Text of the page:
Afghan student sentenced to death for blasphemy had no lawyer during trial Joshua Pantesco at 9:38 AM ET
[JURIST] The Afghan journalism student who was sentenced to death [JURIST report] in January for distributing papers questioning gender roles under Islamic practice told the Independent [interview text] on Sunday that he was not afforded a lawyer to represent him during his four-minute closed court trial, and that he was not permitted to speak on his own behalf. Sayad Parwez Kambaksh told the Independent that during his second hearing that:
I was taken into the court just before it shut at 4 o'clock. There were three judges and a prosecutor and some details of the case were repeated. One of the judges then said to me that I have been found guilty and the sentence was death. I tried to argue, but, as I said, they talked to me like a criminal, they just said I would be taken back to the prison.
Kambaksh was convicted of blasphemy for distributing papers questioning why Islam permits men to have up to four wives while women cannot have multiple husbands. The closed court invoked Article 130 of the Afghanistan Constitution [text] to sentence Kambaksh to death, a penalty for blasphemy consistent with Hanafi [GlobalSecurity backgrounder] law.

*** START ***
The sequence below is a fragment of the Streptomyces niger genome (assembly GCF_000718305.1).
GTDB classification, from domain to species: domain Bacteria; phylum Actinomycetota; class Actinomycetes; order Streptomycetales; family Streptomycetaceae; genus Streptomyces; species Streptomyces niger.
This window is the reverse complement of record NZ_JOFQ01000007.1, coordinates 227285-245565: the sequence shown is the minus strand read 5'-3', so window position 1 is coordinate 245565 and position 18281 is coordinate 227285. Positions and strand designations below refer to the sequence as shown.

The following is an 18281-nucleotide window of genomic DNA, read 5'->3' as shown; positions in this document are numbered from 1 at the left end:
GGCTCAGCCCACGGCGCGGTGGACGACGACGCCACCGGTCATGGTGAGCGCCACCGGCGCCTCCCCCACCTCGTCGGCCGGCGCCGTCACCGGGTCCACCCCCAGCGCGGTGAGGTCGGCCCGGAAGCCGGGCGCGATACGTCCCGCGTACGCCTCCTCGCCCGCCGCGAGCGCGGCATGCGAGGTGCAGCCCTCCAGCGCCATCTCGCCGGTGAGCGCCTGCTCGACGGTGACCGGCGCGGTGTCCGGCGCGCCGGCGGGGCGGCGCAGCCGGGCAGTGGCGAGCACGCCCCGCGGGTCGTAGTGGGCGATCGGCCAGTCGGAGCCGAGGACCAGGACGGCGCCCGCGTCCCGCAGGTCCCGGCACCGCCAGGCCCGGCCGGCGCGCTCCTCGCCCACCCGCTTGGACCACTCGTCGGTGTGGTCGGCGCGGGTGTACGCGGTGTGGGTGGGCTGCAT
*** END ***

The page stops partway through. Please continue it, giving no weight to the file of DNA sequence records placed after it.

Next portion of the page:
Afghanistan President Hamid Karzai has received international pressure to pardon Kambaksh, but said earlier this month that he would not intervene during the pendency of Kambaksh's appeal [JURIST reports]. Afghan Supreme Court Justice Bahauddin Baha said last week that the appeals hearing would be held in open court and that Kambaksh will be allowed to choose his own defense lawyer for the proceeding. AFP has more.
Paper Chase is JURIST's real-time legal news service, powered by a team of 30 law student reporters and editors led by law professor Bernard Hibbitts at the University of Pittsburgh School of Law. As an educational service, Paper Chase is dedicated to presenting important legal news and materials rapidly, objectively and intelligibly in an accessible, ad-free format.